Barry, a great deal was made last week about the ACC and Notre Dame. Can you talk about your thoughts on whether the Big Ten should be pursuing Notre Dame or whether they would be a good fit in this league.
"I don't think anyone denies it would be a good fit. I think they have to show interest. I think a few years ago they were close. And from what I understand they were never actually invited or had an invitation to join the league, but they came out publicly and said that they did not want to join the league. Unless they want to come in, I don't know why we would actively pursue them. I think they know that they're a viable team and it makes sense for us and probably them, but that's up to them to make that decision. I think Jim Delaney has had open talks. I don't think he's spoken with them the last time I've talked to him when all the other stuff when Miami was jumping leagues and Virginia Tech. I don't know whether they talked. I think he would have been open to listen."
Barry, a couple of weeks ago you said that you didn't even know when the staff would take a look at Erasmus James again. Do you have any update there? Has the staff reached a decision about whether he's even going to try and play again this year?
"I do have an update. We're going to have an MRI today just to see where he is and there's a possibility he could run tonight. Apparently we had to wait a specific amount of time before we even looked at it, before the doctor's even looked at it. So we should have an update, I don't think it's till later this evening, we should have an update tomorrow morning of where he is."
There were some questions about your tight end position coming into the year. How do you think (Tony) Paciotti and (Jason) Pociask are doing and are they giving you what you need there?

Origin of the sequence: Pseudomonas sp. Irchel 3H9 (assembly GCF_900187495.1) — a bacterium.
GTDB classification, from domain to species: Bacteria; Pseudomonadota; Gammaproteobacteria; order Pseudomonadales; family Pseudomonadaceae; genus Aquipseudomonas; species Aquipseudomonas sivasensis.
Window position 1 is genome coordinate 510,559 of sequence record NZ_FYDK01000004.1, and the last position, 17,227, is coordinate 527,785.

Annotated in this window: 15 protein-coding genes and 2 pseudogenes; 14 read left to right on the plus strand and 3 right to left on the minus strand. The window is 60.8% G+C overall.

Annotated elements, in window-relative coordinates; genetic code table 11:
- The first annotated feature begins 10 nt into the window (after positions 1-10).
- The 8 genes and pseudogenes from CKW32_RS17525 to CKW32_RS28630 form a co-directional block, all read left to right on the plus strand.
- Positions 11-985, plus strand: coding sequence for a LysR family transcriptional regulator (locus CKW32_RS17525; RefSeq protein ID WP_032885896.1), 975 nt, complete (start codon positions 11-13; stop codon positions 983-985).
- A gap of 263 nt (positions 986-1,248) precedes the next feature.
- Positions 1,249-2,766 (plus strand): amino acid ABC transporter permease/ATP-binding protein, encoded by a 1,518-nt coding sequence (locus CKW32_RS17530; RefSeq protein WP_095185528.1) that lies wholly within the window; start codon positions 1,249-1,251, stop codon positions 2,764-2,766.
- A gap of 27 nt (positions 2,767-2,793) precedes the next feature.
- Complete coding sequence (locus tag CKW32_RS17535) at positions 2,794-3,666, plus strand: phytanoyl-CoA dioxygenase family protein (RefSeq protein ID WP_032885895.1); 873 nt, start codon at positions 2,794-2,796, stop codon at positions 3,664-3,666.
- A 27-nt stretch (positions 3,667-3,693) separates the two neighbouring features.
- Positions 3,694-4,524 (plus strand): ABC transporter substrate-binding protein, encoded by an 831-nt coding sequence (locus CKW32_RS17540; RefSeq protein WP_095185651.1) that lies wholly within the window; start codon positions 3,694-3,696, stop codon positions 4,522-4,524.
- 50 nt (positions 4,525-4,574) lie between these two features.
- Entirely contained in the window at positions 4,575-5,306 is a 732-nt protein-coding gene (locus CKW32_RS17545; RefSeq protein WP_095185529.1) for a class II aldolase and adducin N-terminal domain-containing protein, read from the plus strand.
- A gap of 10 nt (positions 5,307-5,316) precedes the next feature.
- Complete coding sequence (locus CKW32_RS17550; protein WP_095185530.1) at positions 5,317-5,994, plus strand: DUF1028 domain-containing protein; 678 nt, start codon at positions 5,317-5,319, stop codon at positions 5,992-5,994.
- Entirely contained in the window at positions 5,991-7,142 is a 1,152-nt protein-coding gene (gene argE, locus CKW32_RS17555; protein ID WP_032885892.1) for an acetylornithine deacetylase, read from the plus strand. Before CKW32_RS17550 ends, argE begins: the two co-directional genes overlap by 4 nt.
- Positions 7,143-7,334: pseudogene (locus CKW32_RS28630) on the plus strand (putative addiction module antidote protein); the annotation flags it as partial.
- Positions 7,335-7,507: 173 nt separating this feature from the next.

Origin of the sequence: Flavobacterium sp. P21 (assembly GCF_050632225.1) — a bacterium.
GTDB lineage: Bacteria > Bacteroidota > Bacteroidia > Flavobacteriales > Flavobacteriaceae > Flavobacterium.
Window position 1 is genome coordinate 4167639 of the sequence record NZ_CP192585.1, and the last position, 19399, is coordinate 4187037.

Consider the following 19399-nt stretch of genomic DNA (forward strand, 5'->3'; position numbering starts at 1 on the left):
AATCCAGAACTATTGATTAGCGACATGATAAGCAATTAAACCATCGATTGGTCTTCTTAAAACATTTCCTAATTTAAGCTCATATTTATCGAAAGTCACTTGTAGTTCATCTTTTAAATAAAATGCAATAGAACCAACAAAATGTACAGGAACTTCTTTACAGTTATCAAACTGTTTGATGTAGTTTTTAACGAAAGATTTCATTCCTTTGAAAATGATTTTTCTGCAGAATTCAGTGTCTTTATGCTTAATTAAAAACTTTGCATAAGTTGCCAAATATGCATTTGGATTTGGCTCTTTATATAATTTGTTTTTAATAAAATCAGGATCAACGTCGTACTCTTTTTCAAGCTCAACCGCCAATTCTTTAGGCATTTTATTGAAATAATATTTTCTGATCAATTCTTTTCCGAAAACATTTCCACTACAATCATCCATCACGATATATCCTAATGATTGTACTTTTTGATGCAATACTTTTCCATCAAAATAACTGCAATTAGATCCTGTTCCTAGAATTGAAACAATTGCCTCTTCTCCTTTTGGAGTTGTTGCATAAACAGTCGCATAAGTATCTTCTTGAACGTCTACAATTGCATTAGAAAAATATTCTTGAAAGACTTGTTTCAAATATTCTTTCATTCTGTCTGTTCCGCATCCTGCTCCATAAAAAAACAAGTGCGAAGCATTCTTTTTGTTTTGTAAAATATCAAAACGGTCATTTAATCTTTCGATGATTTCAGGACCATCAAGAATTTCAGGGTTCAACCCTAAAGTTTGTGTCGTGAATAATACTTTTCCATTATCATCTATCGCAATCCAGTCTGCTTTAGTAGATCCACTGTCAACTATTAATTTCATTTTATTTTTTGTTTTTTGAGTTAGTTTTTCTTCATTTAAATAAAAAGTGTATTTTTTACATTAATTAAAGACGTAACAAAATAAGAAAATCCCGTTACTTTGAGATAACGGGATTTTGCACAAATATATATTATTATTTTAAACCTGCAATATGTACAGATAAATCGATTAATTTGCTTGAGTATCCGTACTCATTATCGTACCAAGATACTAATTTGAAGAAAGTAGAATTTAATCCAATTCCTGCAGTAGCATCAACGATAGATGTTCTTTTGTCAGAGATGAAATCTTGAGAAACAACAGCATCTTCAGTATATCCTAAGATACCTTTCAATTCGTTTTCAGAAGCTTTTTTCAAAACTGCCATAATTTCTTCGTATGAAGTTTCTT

"I think they're playing well, and you throw Owen (Daniels) in the mix. Paciotti has blocked very well. You don't see the corner getting knocked off or getting penetration on the corner. For us to be successful running the ball our tight ends have to block well. I think Pociask is getting better and better and getting a better feel for fitting in, in motion. He's been a very pleasant surprise. We thought he could be a good, solid player. He's got all the athletic ability. A year ago, I just think he may have lacked some confidence, but the more he plays the better he gets. And then we've got someone in Owen (Daniels) that can split the zone and is a very good receiver. So, I think that position has turned into a positive for us and a strong position for us."
Barry, you mentioned earlier committing a lot more coaches to special teams to help improve things. Can you comment on how you've felt things either have improved or you had continued problems this past Saturday?
"We had continued problems. We had one play, really, when you break it down. You know, R.J. (Morse) drops a snap, I mean that isn't coaching, or that isn't anything else, maybe lack of concentration, but other than that we covered the kicks pretty well, how we kicked them. We had one breakdown and you go back and take a look at it—we had two guys void their zones and run around. I call it water. In football you have to cross faces and you have to go against pressure and water runs around pressure, and that's what we did. We had a couple guys run around blocks and open up a seam, but I think we can correct it. I think just what we did was the right thing having more guys being more involved and giving one-on-one coaching, and I think we can improve that way."
You brought up (Kareem) Timbers and (Byron) Brown for starts in special teams. Do you expect more shifts, more players…?
"You know what—we are going to reshuffle some guys. We've got a couple that we'll let compete. Guys that haven't had a chance to be on the field much that we think have some ability. We'll let them compete this week and see who does the best job or who we think performed the best as we practice and we'll move him in there, but we want to give some guys an opportunity."